Red Sox postseason legend Brock Holt announces retirement

NEW YORK, NEW YORK - OCTOBER 08: Brock Holt #12 of the Boston Red Sox celebrates after hitting a two run home run against Austin Romine #28 of the New York Yankees during the ninth inning in Game Three of the American League Division Series at Yankee Stadium on October 08, 2018 in the Bronx borough of New York City. (Photo by Elsa/Getty Images)
NEW YORK, NEW YORK - OCTOBER 08: Brock Holt #12 of the Boston Red Sox celebrates after hitting a two run home run against Austin Romine #28 of the New York Yankees during the ninth inning in Game Three of the American League Division Series at Yankee Stadium on October 08, 2018 in the Bronx borough of New York City. (Photo by Elsa/Getty Images) /
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In the history of Major League Baseball, only one man has ever hit for the cycle in a postseason game.

That man is Brock Holt, the fan-favorite Boston Red Sox super-utility player, and on Thursday, he officially announced his retirement after a decade-long career.

Brock Holt officially retires, could return to Boston Red Sox in broadcast role in 2023

After a brief debut with the Pittsburgh Pirates in 2012, Holt arrived in Boston in 2013 for what would turn out to be seven years of his 10-year career. He finished eighth in Rookie of the Year voting in 2014, was an All-Star in 2015, and then played on three consecutive postseason teams. In Game 3 of the 2018 ALDS, he famously became the first and currently only player to hit for the cycle in a postseason game. Even better, he did it against the Yankees in their ballpark.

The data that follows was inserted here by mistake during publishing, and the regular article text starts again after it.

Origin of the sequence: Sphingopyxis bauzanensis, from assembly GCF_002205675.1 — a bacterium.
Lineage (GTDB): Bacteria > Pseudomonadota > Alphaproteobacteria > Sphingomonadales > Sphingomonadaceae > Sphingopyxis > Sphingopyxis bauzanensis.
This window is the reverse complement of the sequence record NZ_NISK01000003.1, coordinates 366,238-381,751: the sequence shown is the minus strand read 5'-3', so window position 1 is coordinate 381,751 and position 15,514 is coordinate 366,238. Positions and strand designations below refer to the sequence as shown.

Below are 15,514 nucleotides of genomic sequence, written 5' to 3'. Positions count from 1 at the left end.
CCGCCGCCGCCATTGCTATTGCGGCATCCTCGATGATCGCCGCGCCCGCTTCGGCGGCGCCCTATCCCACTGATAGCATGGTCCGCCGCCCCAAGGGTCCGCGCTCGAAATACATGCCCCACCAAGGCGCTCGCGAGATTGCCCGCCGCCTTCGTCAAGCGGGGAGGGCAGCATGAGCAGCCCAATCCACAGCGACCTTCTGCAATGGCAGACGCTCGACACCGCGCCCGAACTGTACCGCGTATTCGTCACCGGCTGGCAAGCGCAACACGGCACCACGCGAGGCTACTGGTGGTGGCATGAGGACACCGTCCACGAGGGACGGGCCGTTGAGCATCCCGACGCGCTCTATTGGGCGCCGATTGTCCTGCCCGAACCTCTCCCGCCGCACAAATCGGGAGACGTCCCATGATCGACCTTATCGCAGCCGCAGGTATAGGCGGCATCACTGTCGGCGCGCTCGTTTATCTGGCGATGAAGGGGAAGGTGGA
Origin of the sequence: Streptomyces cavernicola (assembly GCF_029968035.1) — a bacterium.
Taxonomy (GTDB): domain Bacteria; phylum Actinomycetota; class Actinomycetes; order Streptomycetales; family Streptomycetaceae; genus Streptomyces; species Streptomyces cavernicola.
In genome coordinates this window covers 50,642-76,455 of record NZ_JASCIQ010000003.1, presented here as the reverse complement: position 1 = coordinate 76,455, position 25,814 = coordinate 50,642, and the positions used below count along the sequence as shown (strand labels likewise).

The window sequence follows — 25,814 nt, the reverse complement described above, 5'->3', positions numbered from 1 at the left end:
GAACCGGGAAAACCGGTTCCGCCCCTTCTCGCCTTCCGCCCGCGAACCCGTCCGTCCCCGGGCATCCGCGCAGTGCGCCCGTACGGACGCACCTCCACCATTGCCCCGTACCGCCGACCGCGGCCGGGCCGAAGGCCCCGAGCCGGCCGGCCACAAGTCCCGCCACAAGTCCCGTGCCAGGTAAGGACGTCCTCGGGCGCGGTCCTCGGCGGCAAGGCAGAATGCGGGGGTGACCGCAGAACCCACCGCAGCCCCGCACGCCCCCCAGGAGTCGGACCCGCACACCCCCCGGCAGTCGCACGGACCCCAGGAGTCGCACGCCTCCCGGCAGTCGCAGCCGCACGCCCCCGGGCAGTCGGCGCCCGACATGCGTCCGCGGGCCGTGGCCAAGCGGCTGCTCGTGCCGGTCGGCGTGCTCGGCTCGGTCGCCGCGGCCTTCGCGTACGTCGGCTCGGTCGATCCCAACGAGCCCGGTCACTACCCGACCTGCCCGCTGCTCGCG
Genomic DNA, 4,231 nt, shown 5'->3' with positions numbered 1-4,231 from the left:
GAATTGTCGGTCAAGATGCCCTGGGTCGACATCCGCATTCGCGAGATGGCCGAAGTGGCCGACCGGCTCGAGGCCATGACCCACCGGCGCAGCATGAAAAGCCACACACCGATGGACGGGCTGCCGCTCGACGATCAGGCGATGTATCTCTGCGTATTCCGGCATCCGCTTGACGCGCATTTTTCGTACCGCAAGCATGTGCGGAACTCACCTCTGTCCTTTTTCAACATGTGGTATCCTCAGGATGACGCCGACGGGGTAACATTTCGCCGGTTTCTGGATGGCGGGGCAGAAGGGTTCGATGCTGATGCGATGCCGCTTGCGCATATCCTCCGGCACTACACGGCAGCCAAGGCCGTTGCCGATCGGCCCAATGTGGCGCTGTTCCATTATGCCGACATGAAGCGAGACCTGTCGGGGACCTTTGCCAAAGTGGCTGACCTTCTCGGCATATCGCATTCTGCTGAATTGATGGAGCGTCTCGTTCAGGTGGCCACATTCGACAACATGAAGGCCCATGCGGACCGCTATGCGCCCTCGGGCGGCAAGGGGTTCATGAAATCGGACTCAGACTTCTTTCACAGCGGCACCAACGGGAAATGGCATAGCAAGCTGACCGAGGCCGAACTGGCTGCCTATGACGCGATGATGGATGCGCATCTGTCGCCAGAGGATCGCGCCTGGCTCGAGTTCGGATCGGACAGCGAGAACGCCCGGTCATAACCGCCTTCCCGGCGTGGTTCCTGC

It’s fitting that the Sox postseason hero made his announcement on Thursday, the anniversary of another one of Boston’s historic postseason moments. On October 27, 2004, Keith Foulke tossed an Edgar Renteria comebacker to first, erasing 86 years of pain and suffering.

Holt was the perfect fit for Boston because his commitment and affinity for the people here went so far above and beyond his on-field work. His family chose to live in Massachusetts year-round, something few Sox players do, and continued to live here after he became a free agent following the 2019 season. He took it upon himself to be the team’s Jimmy Fund captain and went above and beyond in that role. He frequently hosted Jimmy Fund families at home games, and he and his wife Lakyn often went to spend time with Jimmy Fund patients even when the cameras weren’t around to capture the moment.

And even though Holt hasn’t played for the Sox in a few years, his family continues to support with the Jimmy Fund. He and his wife will run the Boston Marathon next year to raise money for them. Next spring, they plan to run the Boston Marathon to raise money for the Dana-Farber Cancer Institute.

What Holt does next is unclear, but there is a good chance he ends up back at Fenway Park next season in a new role. When the Sox went to Cincinnati for a two-game series, Holt joined the studio broadcast for the pre- and postgame shows. He’d been a popular candidate for getting mic’d up during games when he played for the Sox, so unsurprisingly, his broadcast stint – reportedly an audition for next year – didn’t disappoint.

Hopefully, the next step of his career is a homecoming.

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